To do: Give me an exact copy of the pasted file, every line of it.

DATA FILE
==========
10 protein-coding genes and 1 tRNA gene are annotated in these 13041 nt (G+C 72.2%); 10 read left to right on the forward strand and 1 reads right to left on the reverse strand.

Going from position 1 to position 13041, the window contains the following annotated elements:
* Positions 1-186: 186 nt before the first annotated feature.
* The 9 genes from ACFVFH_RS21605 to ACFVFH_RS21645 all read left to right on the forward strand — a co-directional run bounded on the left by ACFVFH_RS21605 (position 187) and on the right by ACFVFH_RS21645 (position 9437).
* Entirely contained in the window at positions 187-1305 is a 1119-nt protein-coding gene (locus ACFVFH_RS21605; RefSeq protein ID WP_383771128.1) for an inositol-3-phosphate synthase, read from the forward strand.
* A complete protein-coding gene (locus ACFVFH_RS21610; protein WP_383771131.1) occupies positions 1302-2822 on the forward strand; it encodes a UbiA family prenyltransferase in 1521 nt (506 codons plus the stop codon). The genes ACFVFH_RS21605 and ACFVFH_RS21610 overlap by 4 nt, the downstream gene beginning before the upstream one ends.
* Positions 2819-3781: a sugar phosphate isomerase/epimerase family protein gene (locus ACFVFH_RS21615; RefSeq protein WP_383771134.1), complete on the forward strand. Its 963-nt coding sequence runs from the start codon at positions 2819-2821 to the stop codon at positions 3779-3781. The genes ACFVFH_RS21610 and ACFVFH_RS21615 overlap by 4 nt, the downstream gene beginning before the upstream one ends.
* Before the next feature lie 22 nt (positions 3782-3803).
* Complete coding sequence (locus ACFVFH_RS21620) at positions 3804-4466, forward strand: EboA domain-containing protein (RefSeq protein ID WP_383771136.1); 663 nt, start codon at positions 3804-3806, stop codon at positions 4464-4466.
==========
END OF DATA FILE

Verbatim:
10 protein-coding genes and 1 tRNA gene are annotated in these 13041 nt (G+C 72.2%); 10 read left to right on the forward strand and 1 reads right to left on the reverse strand.

Going from position 1 to position 13041, the window contains the following annotated elements:
* Positions 1-186: 186 nt before the first annotated feature.
* The 9 genes from ACFVFH_RS21605 to ACFVFH_RS21645 all read left to right on the forward strand — a co-directional run bounded on the left by ACFVFH_RS21605 (position 187) and on the right by ACFVFH_RS21645 (position 9437).
* Entirely contained in the window at positions 187-1305 is a 1119-nt protein-coding gene (locus ACFVFH_RS21605; RefSeq protein ID WP_383771128.1) for an inositol-3-phosphate synthase, read from the forward strand.
* A complete protein-coding gene (locus ACFVFH_RS21610; protein WP_383771131.1) occupies positions 1302-2822 on the forward strand; it encodes a UbiA family prenyltransferase in 1521 nt (506 codons plus the stop codon). The genes ACFVFH_RS21605 and ACFVFH_RS21610 overlap by 4 nt, the downstream gene beginning before the upstream one ends.
* Positions 2819-3781: a sugar phosphate isomerase/epimerase family protein gene (locus ACFVFH_RS21615; RefSeq protein WP_383771134.1), complete on the forward strand. Its 963-nt coding sequence runs from the start codon at positions 2819-2821 to the stop codon at positions 3779-3781. The genes ACFVFH_RS21610 and ACFVFH_RS21615 overlap by 4 nt, the downstream gene beginning before the upstream one ends.
* Before the next feature lie 22 nt (positions 3782-3803).
* Complete coding sequence (locus ACFVFH_RS21620) at positions 3804-4466, forward strand: EboA domain-containing protein (RefSeq protein ID WP_383771136.1); 663 nt, start codon at positions 3804-3806, stop codon at positions 4464-4466.